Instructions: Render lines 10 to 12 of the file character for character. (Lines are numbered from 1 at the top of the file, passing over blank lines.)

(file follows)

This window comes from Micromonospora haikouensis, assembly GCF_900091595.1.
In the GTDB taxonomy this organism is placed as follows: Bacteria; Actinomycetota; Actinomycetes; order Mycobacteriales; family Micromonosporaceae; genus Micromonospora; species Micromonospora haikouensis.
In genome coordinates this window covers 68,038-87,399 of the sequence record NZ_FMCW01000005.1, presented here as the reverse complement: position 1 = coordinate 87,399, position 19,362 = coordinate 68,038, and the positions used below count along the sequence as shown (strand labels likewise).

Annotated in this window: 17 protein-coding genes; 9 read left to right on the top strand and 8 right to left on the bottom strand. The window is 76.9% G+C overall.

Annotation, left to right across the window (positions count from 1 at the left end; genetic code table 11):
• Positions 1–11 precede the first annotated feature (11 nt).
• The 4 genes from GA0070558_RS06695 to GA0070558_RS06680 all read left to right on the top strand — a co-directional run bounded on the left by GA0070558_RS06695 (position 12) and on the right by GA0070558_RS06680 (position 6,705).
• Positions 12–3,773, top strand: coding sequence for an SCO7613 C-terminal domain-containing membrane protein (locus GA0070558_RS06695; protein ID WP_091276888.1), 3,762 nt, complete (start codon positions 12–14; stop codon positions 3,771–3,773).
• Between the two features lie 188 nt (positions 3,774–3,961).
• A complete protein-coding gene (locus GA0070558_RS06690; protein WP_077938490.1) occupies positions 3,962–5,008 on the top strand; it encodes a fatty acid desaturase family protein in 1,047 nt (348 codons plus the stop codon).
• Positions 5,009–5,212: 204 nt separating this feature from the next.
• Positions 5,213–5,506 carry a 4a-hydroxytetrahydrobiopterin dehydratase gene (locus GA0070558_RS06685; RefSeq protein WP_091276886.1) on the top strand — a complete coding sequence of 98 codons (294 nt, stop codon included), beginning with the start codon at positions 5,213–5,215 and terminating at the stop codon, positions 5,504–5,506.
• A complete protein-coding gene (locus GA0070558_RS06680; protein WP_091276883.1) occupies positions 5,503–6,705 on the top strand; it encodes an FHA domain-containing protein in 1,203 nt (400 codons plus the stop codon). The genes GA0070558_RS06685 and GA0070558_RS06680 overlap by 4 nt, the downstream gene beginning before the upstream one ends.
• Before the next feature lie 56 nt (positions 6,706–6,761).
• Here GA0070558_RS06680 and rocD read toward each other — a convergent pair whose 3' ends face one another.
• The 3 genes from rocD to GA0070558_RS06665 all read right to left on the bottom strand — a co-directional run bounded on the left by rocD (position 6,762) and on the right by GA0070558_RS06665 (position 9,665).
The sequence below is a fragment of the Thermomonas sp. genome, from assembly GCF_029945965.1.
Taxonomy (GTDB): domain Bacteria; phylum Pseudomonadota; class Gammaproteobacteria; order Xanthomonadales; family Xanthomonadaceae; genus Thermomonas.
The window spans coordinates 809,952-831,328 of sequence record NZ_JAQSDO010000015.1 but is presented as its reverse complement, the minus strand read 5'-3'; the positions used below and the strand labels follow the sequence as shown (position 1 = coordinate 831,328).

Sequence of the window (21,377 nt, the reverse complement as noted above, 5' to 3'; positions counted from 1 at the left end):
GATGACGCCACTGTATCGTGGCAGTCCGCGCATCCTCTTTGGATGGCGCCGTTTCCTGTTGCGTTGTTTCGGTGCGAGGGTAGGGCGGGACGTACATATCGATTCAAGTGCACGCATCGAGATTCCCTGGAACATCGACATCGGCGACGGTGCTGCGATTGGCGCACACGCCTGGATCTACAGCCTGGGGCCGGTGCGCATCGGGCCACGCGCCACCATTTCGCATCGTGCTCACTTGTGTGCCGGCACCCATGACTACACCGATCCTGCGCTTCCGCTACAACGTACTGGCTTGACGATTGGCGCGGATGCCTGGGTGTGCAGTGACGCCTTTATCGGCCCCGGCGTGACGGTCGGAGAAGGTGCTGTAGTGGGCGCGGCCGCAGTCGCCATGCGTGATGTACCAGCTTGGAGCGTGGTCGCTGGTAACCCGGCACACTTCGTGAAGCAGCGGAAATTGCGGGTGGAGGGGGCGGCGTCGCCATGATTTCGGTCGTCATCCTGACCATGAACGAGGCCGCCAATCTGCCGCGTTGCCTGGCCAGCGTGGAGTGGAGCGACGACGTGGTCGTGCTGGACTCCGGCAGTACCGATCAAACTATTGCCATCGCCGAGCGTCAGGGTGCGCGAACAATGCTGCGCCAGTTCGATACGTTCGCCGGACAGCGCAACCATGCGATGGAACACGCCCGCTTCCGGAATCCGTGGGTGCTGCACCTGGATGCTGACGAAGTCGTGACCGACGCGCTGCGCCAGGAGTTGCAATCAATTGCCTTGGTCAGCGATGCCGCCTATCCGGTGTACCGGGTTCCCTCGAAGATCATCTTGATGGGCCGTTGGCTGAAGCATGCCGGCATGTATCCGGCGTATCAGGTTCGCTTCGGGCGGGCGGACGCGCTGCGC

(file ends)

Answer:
• A complete protein-coding gene (locus GA0070558_RS06690; protein WP_077938490.1) occupies positions 3,962–5,008 on the top strand; it encodes a fatty acid desaturase family protein in 1,047 nt (348 codons plus the stop codon).
• Positions 5,009–5,212: 204 nt separating this feature from the next.
• Positions 5,213–5,506 carry a 4a-hydroxytetrahydrobiopterin dehydratase gene (locus GA0070558_RS06685; RefSeq protein WP_091276886.1) on the top strand — a complete coding sequence of 98 codons (294 nt, stop codon included), beginning with the start codon at positions 5,213–5,215 and terminating at the stop codon, positions 5,504–5,506.